With a budget deadline looming, Gov. Mark Dayton and state legislative leaders are still working on the framework of an agreement.
Sticking points include how much of Minnesota’s budget surplus will go to tax cuts, and which specific tax cuts will be included in the final package.
One group hoping to be included in a final agreement is retirees, who pay state income taxes on their Social Security benefits.
Tom Counters is retired and moved to Minnesota a few years ago from Iowa. He says the difference in Minnesota’s tax rate hit home the first year he filed his income taxes.
“Our tax burden in Iowa for those seven months was zero dollars, while our tax burden for Minnesota was $1,500 – so yeah, that was quite a shock,” he says.
Minnesota in minority on taxing Social Security
Minnesota is one of 13 states that taxes the income of Social Security beneficiaries, and Minnesotans pay the maximum amount allowable by federal law.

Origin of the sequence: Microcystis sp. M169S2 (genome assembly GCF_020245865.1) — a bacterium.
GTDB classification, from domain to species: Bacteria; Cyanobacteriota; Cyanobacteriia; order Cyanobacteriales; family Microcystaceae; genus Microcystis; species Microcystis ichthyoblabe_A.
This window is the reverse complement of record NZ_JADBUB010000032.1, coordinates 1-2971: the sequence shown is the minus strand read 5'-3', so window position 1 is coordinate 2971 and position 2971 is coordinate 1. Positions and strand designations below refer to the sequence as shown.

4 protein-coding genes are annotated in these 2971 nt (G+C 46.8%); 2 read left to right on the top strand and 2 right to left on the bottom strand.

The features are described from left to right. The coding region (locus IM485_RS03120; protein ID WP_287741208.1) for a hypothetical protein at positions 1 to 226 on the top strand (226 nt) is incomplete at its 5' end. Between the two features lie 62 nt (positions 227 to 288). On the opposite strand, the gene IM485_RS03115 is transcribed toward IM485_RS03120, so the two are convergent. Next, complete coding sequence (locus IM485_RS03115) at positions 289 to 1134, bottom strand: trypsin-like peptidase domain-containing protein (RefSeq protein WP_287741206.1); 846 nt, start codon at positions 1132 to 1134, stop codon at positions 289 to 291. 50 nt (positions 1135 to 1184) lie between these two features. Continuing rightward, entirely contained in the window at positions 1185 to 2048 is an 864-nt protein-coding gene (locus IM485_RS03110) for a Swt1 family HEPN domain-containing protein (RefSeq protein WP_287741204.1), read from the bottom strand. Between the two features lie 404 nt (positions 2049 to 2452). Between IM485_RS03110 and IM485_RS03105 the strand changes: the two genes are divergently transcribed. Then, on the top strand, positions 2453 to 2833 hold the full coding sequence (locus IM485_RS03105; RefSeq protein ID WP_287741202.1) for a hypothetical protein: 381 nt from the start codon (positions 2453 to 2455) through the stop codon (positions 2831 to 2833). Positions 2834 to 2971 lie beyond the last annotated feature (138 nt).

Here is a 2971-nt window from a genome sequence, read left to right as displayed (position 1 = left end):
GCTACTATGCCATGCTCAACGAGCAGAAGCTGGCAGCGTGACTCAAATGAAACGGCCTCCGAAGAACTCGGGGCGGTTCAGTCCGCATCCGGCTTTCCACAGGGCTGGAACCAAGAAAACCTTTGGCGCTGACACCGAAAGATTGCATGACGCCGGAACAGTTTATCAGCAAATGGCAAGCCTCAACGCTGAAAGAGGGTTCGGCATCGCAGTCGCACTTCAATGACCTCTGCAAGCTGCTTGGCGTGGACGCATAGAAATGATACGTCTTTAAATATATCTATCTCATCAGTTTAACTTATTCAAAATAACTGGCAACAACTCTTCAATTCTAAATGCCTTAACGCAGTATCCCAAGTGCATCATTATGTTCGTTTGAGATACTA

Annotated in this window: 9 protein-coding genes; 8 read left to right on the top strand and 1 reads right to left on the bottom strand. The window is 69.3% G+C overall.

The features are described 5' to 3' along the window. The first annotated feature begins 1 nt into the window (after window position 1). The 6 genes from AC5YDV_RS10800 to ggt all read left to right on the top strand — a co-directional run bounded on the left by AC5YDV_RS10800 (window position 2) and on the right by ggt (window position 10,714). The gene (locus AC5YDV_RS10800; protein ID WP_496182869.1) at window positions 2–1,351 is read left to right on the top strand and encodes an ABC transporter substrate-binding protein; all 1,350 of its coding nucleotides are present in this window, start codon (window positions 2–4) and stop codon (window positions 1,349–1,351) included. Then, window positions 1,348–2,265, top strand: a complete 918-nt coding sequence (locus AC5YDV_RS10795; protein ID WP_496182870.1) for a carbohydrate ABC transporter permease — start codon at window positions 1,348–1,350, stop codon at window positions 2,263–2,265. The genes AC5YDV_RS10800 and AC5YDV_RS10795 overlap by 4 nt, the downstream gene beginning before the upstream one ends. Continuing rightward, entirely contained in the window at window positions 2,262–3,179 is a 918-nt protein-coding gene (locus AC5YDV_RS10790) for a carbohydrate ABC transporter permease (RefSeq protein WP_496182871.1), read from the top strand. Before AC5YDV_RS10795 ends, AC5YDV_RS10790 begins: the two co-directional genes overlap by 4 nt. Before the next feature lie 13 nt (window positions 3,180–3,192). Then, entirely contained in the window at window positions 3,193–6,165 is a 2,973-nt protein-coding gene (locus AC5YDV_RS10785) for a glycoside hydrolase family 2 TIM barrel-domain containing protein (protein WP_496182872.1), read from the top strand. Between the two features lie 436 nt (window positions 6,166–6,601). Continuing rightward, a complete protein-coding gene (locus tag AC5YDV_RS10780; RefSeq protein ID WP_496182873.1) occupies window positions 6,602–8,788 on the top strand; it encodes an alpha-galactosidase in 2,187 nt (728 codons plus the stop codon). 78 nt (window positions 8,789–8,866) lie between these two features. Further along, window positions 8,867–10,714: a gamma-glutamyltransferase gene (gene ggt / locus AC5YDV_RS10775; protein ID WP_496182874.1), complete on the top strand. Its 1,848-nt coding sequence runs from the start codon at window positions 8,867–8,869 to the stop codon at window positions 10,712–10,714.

Counters says some seniors are exempt from this tax, but the income guidelines were put in place more than 30 years ago and have never been adjusted for inflation. He says that means many more seniors are being taxed today than when the tax on Social Security income was first established.
Counters points out that many retired people worked hard all their lives, are now on fixed incomes and struggle to make ends meet. He says since Minnesota has a big budget surplus, he’d like to see some of it go to help those who need it the most.
“Obviously there is no free lunch, so we need to pay for the services that are there, but they did have a huge balance,” he adds.
The state budget must be finalized soon. The Minnesota Legislature adjourns at midnight on Monday.